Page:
Now, navigate to the directory you just created (make sure you are in the same directory as and create your app directory.

(myenv) $ python startapp monitor

This will create the following:


On the mainapp/ file, look for the following line and add the app we just created above.

'rest_framework',#new line
'monitor', #new line

Ensure you are in the monitor directory then create a new directory called templates and a new file called Your directory structure of monitor application should look like this


Ensure your mainapp/ file, add our monitor app URL to include the URLs we shall create next on the monitor app:

from django.contrib import admin
from django.urls import path, include

urlpatterns = [
path('', include('monitor.urls')),#monitor app url

Now, on the monitor/ file, add our website there:

from django.urls import path
from .views import *

urlpatterns = [
path('', Prediction.as_view(), name = 'prediction'),

Let’s create another directory to store our machine learning model. I’ll also add the dataset to the project for those who want to achieve the whole dataset. (It is not compulsory to create a data folder.)

(venv)$ mkdir ml
(venv)$ mkdir ml/models
(venv)$ mkdir ml/data

We also need to tell Django where our machine learning model is located. Add these lines to file:

import os
MODELS = os.path.join(BASE_DIR, 'ml/models')

##Load Model through

Load your machine learning models in so that when the application starts, the trained model is loaded only once. Otherwise, the trained model is loaded each time an endpoint is called, and then the response time will be slower.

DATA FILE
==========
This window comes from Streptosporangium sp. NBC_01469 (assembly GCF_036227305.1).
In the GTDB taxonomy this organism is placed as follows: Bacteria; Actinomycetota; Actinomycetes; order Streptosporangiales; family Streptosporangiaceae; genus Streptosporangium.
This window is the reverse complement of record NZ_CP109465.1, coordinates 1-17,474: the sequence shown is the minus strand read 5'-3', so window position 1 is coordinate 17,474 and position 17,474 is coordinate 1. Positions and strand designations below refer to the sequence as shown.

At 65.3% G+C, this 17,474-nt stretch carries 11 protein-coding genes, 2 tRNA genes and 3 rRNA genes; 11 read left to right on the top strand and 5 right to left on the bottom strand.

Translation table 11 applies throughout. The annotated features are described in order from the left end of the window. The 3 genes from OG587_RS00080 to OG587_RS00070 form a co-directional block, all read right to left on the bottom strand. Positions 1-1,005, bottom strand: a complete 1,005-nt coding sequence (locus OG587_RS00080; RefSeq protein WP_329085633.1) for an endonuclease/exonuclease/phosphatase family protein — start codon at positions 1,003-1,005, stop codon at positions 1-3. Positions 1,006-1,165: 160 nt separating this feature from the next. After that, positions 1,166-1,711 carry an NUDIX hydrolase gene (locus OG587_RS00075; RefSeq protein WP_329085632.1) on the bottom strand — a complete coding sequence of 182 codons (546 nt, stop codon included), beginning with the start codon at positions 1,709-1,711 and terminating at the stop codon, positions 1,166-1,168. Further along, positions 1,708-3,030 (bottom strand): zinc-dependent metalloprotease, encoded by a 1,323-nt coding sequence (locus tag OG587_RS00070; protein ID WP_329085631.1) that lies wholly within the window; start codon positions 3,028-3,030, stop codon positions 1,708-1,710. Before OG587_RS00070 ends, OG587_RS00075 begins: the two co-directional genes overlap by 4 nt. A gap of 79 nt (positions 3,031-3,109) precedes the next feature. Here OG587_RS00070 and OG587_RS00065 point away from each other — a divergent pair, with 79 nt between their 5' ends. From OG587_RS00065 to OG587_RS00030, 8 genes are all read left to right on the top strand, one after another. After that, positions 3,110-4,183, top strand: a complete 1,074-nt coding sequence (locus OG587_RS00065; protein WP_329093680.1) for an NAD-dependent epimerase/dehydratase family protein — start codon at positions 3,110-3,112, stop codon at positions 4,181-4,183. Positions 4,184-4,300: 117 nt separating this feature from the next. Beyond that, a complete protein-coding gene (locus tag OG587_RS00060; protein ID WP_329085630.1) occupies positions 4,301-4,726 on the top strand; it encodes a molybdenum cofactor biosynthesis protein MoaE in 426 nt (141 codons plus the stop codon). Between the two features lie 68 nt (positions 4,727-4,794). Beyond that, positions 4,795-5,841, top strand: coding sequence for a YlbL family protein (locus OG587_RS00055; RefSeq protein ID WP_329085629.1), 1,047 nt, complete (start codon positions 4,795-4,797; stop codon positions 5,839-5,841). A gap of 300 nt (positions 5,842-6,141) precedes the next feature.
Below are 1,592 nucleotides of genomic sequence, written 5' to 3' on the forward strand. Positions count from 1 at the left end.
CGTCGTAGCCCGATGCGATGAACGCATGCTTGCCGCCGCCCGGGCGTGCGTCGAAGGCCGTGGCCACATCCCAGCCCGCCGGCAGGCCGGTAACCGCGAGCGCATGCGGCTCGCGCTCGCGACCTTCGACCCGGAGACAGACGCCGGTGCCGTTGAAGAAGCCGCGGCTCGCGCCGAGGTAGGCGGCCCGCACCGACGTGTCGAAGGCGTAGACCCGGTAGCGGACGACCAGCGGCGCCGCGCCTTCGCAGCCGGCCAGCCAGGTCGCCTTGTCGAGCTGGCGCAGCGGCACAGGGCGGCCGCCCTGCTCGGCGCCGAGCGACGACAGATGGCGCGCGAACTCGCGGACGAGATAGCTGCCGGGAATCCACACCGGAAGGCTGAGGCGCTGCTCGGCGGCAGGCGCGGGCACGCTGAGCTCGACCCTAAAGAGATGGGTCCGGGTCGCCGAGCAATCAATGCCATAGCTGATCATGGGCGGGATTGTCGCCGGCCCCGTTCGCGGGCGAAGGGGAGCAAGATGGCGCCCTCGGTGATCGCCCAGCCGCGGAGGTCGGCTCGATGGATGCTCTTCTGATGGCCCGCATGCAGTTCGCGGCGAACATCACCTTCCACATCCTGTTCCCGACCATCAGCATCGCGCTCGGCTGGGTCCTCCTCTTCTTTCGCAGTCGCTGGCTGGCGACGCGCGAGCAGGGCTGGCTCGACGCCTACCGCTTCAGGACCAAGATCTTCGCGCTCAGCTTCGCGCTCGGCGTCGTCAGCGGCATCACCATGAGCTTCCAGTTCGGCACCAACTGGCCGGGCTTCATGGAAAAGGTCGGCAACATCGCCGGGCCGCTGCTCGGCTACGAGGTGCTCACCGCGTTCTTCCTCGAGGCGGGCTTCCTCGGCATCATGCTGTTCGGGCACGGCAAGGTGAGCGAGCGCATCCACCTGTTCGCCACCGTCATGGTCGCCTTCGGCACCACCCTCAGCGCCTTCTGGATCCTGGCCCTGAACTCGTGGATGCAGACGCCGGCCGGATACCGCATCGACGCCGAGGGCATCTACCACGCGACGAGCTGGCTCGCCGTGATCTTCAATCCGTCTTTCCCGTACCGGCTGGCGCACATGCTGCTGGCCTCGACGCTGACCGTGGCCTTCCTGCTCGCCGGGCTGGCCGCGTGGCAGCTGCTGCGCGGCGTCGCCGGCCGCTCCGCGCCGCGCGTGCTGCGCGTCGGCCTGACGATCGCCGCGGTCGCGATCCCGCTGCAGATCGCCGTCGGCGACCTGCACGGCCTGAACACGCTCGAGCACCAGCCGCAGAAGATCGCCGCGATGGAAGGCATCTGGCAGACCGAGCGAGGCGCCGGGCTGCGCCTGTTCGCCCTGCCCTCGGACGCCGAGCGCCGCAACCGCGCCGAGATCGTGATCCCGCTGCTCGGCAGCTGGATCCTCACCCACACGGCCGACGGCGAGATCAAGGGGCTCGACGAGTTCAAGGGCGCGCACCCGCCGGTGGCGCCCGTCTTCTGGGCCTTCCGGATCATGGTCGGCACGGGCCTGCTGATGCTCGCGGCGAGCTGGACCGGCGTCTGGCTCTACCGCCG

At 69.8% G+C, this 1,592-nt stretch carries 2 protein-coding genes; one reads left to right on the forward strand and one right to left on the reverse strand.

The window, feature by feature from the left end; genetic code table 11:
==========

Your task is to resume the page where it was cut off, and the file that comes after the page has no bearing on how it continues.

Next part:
Let’s update

import os
import joblib
from django.apps import AppConfig
from django.conf import settings

class ApiConfig(AppConfig):
name = 'api'
MODEL_FILE = os.path.join(settings.MODELS, "DecisionTreeModel.joblib")
model = joblib.load(MODEL_FILE)


The last step is to update The views will be mainly responsible for two tasks:

  • Process incoming POST requests.
  • Make a prediction with the incoming data and give the result as a Response.
import numpy as np
import pandas as pd
from .apps import *
from rest_framework.views import APIView
from rest_framework.response import Response

class Prediction(APIView):
def post(self, request):
#data =
age= request.GET.get('age')
gender = request.GET.get('gender')
bp = request.GET.get('bp')
cholesterol = request.GET.get('cholesterol')
salt = request.GET.get('salt')
dtree = ApiConfig.model
#predict using independent variables
PredictionMade = dtree.predict([[age, gender, cholesterol, bp, salt]])
response_dict = {"Predicted drug": PredictionMade}
return Response(response_dict, status=200)

Test the API

To test our API, I’ll use requests library, which is the de facto standard for making HTTP requests in Python. You can also use Postman or Insomnia for making the requests.

Let’s predict what drug prescription(among the five drugs: Y X A B and C) should a 68-year-old female with normal levels of cholesterol and BP and has salt to potassium level of 27 take?

import requests
predict ="")
{'Predicted drug': ['drugY']}

Thank you for staying tuned! In case of any questions, feel free to ask in the comment section below.


Created by

Paul Wababu